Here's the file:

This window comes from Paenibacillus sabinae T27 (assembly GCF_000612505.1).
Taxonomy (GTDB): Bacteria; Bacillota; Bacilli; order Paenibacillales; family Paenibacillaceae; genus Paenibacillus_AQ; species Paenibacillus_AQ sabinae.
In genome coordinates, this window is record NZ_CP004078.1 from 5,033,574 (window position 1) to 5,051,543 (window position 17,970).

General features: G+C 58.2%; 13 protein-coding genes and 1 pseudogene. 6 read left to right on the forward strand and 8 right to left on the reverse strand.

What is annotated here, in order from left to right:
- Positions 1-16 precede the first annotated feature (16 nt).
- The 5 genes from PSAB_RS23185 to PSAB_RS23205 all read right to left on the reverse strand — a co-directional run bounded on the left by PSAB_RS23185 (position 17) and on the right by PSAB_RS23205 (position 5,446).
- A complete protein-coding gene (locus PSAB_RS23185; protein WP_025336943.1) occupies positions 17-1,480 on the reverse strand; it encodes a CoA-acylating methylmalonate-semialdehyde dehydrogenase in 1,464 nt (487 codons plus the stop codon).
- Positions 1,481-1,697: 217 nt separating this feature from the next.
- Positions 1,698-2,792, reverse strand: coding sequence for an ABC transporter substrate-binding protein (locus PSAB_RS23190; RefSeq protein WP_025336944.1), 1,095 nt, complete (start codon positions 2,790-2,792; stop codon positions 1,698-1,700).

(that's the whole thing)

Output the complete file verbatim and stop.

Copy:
This window comes from Paenibacillus sabinae T27 (assembly GCF_000612505.1).
Taxonomy (GTDB): Bacteria; Bacillota; Bacilli; order Paenibacillales; family Paenibacillaceae; genus Paenibacillus_AQ; species Paenibacillus_AQ sabinae.
In genome coordinates, this window is record NZ_CP004078.1 from 5,033,574 (window position 1) to 5,051,543 (window position 17,970).

General features: G+C 58.2%; 13 protein-coding genes and 1 pseudogene. 6 read left to right on the forward strand and 8 right to left on the reverse strand.

What is annotated here, in order from left to right:
- Positions 1-16 precede the first annotated feature (16 nt).
- The 5 genes from PSAB_RS23185 to PSAB_RS23205 all read right to left on the reverse strand — a co-directional run bounded on the left by PSAB_RS23185 (position 17) and on the right by PSAB_RS23205 (position 5,446).
- A complete protein-coding gene (locus PSAB_RS23185; protein WP_025336943.1) occupies positions 17-1,480 on the reverse strand; it encodes a CoA-acylating methylmalonate-semialdehyde dehydrogenase in 1,464 nt (487 codons plus the stop codon).
- Positions 1,481-1,697: 217 nt separating this feature from the next.
- Positions 1,698-2,792, reverse strand: coding sequence for an ABC transporter substrate-binding protein (locus PSAB_RS23190; RefSeq protein WP_025336944.1), 1,095 nt, complete (start codon positions 2,790-2,792; stop codon positions 1,698-1,700).